Apart from my scheduling paper, Mosaic’s other contributor to this blog, Lynda Bourne, will be presenting the official PMI OPM3 presentation: ‘Optimizing Organizational Performance: Harnessing the Power of Project Management’ and also our workshop ‘The science and art of communicating effectively’ as part of the PMI SeminarsWorld following the congress.

So with all of the hard work done, we are now starting to plan our travels to Malaysia for February 2009. The PMI Congress is being held at KLCC from 9th to 11th Feb. We have both been regular visitors to KL over the years and are looking forward to returning to a wonderfully vibrant city.

Between us, we have been to all of the PMI Global Congresses in the Asia Pacific and find them both educational and enjoyable – if you can make the Congress, we would certainly enjoy catching up.

Shane Warne the Musical

This blog is nothing to do with our focus on project management and training but we went to see Shane Warne: The Musical last night and thoroughly enjoyed the experience.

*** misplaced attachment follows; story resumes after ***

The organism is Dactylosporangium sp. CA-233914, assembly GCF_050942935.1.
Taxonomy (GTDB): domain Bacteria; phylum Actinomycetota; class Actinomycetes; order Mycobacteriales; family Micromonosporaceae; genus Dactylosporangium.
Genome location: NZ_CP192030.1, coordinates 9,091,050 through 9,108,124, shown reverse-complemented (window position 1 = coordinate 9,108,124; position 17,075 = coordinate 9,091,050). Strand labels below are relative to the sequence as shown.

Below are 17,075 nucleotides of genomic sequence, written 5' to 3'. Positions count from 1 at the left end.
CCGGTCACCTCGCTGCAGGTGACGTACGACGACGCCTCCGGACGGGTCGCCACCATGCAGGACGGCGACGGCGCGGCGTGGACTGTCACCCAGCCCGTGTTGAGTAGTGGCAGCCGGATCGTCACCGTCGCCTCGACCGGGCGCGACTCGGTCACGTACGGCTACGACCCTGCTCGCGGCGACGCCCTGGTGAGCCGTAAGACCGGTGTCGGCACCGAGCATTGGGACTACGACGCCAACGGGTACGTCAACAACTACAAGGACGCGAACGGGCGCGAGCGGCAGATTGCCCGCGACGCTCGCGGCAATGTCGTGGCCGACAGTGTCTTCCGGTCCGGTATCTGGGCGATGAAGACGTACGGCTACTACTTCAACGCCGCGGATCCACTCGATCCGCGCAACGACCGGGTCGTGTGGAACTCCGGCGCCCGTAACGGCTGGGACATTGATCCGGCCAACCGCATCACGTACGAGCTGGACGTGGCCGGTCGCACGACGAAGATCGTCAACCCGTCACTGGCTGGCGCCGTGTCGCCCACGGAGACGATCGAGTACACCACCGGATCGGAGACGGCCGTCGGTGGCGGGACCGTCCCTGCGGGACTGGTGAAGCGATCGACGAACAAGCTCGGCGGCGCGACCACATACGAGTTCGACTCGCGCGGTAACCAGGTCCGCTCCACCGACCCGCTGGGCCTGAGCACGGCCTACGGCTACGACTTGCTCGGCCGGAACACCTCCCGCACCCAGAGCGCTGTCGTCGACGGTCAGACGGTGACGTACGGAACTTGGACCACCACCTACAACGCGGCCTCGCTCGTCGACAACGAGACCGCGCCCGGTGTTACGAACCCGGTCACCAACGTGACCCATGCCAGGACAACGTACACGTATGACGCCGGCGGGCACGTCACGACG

I know many readers of this blog will be oblivious to the game of cricket – if this is the case read no further. Also if you live in Adelaide or the UK (poms cop a verbal bashing) the show probably won’t be all that popular. For the rest of us, if you are visiting Melbourne in the next few weeks (or if the show travels to other cities), and you like cricket, outrageous comedy and music theatre the show is definitely worth seeing. For more information visit:

More normal blogs will resume as soon as I finish my paper, Improving Schedule Management, for the PMI Asia Pacific Congress in Kuala Lumpur– its late already……

Learning from your Mistakes

I have had to confront a couple of different aspects of people getting things wrong recently. The experience triggered 2 or 3 thoughts……